Only a few of these scenarios are my own. The majority have been shared by friends because of my sensitivity and empathic ear. Although, all have taught me, and affirmed, it’s critical to know one’s self. This is never more valuable then when entering a romantic relationship. Give yourself the gift of time, necessary for growth. Learn to value and trust your own feelings, and then one can take responsibility for one’s own choices. Setting clear boundaries, and learning what those healthy boundaries are, can be a life long journey. Although, it’s never too early, or late, to start.
More and more with these life experiences I have premonitions of the manipulation to come. These dysfunctional efforts to control are obvious and transparent. Saying no, when it’s appropriate, reclaims personal power.
Unconditional Love doesn’t mean you neglect in Loving yourself enough to assess and ask “what would make this okay if I really do want to make myself available to this person who is exhausting me”. Being kind doesn’t have to mean being weak. Refusing to allow yourself to be manipulated by toxic drama not only takes care of yourself, but forces the person inflicting such behavior to face inevitable consequences. Don’t get me wrong. Everyone deserves a second chance. Unfortunately, I have learned, third, forth, and fifth chances rarely work. More importantly, we can only control our own behavior. No matter how kind, just or pure an intention, it does not mean it will be received as such.
My own boundaries keep me in check. I’ll consider helping when health and safety are at risk. However, sometimes professional help is the only course of action. Then again, professional help will not work if resisted. One has to want and invite therapy, and/or social services, for the healing to beginning.
In a professional setting, when someone is being a bully, just get more professional. If the abuser is a supervisor, requesting help to re-prioritize jobs and/or seek clarity of salary for tasks done on off hours isn’t unreasonable. VPs, or managers, be certain what personal favor you are asking, or is being offered. Is the “favor” a choice and not an obligation out of fear. Then practice resprocity with a gesture that is from you, not at the companies expense.
With a spouse, support and compromise doesn’t mean your own needs are never considered or continually being minimized.
I’m no stranger to irrational thinking and feelings taking its toll. It took me years of work, and with many “therapist” that were unhealthy themselves, before finding a few who did some real good in their guidance and lifting of my consciousness. I was sick, and all I wanted was to “be normal” I’m a rape survivor. I learned that anger turned inward sometimes results in suicide attempts. I can only conclude that anger turned out, is what, at times, leads to impulsive homicide. The second, and third big depressions I survived where while raising my young daughter. Economic struggles, coupled with more unhealthy choices. Lastly, escalating adolescent behavior with my child’s own destructive choices took me to the darkest of places. Although, high functioning, I, to this day, have traces of PTSD. Just because one does not see a handicap, doesn’t mean there isn’t one.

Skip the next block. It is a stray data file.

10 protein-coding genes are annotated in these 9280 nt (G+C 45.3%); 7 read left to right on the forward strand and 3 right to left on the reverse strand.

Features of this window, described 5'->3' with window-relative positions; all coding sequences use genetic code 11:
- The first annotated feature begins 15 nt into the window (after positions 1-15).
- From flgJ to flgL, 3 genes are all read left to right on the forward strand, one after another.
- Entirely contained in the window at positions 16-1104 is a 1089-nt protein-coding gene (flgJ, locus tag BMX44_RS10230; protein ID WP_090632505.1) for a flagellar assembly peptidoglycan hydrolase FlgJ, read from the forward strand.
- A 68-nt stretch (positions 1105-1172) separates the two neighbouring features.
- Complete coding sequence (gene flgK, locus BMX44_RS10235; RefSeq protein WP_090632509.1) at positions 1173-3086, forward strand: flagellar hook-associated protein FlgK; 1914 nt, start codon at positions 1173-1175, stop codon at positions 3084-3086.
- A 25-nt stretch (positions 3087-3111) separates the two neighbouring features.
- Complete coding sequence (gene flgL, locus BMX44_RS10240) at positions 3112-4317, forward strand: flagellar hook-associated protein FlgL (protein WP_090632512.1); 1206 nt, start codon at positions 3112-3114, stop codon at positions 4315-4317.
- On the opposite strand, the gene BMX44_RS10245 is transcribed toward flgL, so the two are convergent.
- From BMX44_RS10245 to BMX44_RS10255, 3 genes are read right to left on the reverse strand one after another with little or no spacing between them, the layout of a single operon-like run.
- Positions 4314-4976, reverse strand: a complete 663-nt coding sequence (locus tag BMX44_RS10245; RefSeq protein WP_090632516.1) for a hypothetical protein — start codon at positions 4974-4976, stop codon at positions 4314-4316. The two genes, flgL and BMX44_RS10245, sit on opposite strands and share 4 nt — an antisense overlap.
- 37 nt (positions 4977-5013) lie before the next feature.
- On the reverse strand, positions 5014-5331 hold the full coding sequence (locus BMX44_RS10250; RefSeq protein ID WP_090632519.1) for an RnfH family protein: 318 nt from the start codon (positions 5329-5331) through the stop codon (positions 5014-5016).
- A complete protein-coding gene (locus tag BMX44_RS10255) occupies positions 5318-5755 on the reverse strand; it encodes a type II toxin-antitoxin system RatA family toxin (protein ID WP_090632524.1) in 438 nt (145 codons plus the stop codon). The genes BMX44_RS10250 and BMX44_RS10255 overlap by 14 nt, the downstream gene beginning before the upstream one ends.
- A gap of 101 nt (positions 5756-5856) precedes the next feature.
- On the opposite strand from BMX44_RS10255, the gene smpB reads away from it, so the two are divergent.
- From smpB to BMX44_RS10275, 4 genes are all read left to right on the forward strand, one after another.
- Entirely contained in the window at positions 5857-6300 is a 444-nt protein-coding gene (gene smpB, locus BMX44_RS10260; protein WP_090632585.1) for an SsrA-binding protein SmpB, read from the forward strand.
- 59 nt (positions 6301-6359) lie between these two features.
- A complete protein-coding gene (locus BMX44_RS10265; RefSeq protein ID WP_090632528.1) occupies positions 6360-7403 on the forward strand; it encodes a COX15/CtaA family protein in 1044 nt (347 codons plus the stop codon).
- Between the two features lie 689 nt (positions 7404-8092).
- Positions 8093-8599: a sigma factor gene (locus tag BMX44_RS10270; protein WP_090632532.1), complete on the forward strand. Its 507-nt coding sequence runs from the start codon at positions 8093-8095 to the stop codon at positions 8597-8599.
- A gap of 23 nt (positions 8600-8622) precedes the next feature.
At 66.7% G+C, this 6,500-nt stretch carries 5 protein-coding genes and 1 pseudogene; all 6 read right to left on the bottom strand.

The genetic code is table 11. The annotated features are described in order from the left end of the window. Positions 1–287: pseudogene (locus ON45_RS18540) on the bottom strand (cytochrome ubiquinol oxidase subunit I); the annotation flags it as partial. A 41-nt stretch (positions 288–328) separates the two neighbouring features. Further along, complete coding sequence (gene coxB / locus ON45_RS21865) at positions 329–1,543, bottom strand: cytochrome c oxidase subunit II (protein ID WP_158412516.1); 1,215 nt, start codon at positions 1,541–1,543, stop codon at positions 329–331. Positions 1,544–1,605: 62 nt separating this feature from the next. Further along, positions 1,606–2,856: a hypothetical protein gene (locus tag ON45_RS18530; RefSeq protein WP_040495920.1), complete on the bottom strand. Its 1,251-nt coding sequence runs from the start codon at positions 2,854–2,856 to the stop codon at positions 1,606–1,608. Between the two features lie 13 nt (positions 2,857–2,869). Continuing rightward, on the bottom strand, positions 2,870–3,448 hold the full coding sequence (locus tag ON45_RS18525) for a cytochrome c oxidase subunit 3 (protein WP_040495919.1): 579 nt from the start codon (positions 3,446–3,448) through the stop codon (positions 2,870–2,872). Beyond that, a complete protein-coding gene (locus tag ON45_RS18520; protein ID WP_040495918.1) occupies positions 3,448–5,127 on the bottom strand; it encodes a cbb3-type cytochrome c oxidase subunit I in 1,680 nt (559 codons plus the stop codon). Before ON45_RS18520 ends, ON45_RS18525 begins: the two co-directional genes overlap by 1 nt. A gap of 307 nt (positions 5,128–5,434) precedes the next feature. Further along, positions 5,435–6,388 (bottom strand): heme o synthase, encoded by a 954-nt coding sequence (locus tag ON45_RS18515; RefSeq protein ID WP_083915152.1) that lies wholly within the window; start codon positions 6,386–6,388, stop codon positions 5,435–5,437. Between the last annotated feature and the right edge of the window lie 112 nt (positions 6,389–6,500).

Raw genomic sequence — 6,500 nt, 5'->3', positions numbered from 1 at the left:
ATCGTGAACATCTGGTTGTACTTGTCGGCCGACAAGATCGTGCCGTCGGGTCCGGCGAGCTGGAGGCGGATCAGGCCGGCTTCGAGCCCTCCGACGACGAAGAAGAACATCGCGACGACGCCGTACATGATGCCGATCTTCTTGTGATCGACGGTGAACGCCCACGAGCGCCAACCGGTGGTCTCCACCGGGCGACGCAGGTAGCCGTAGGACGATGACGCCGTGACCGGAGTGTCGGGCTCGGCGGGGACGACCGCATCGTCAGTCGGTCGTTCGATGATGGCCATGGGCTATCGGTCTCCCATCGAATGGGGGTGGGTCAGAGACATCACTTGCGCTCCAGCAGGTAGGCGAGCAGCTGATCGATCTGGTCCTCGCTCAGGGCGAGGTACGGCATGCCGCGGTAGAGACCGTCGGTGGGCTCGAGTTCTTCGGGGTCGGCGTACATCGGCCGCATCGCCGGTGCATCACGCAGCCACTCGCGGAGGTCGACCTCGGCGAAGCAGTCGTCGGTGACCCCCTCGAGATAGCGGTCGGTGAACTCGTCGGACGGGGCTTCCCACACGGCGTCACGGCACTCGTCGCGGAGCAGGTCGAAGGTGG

The butterfly of happiness finally landed on my shoulder, and I never want her to leave. Therefore I try to avoid manic or unreasonable behavior in people, films, or books, or what I allow into my psyche, as I never want to go back. Back to that suffocating, repetitive, self hate mind chatter.
I’ve been lifted many times during the valleys of my life; by my friends, my parents, and all economic levels of my work colleges. With the emotional, financial, and spiritual generosity I’ve been blessed to received, I pushed myself, forcing myself to grow, to one day pay it forward, to share, to not get comfortable in only receiving.
Just like that flight attendant’s preflight announcement; in the event of an emergency, be sure to secure your oxygen mask first before assisting your children or elderly parent.
Please, take responsibility, and, good care of yourself.
*Title: coined by Dr. Andrew Bassak in paraphrase my thoughts
*I first read about the “butterfly of happiness” in the book Love, Medicine & Miracles by
Dr. Bernie S. Siegel
A photographer I work with said to me, he detecting I was in a “partly cloudy” funk; “keep going toward your own bright Light”. That is exactly what I’ve done, just striving to be my best self. His words lifted me and became my mantra for more than a year, a time of great loss; Beginning with the decision to put our 18-year dog to sleep as her quality of life and body dwindled, my Mother passing away, although she was 86, it felt sudden. And, within months, the murder of our 20-yr. old nephew, just 20-months after his older 20yr. old brother lost his own battle with Myelodysplasia. Immediately, came a car accident where miraculously we walked away with my husband suffering just a scratch, especially since it looked as if a disco ball exploded in my car and we were both covered with thousands of pieces of glass shards. When I needed my family the most, and my husband would certainly have been greatly comforted by our nephew (my sister’s son) reaching out to him, the coup de grås, was my nuclear family turning their backs and disconnecting themselves from me.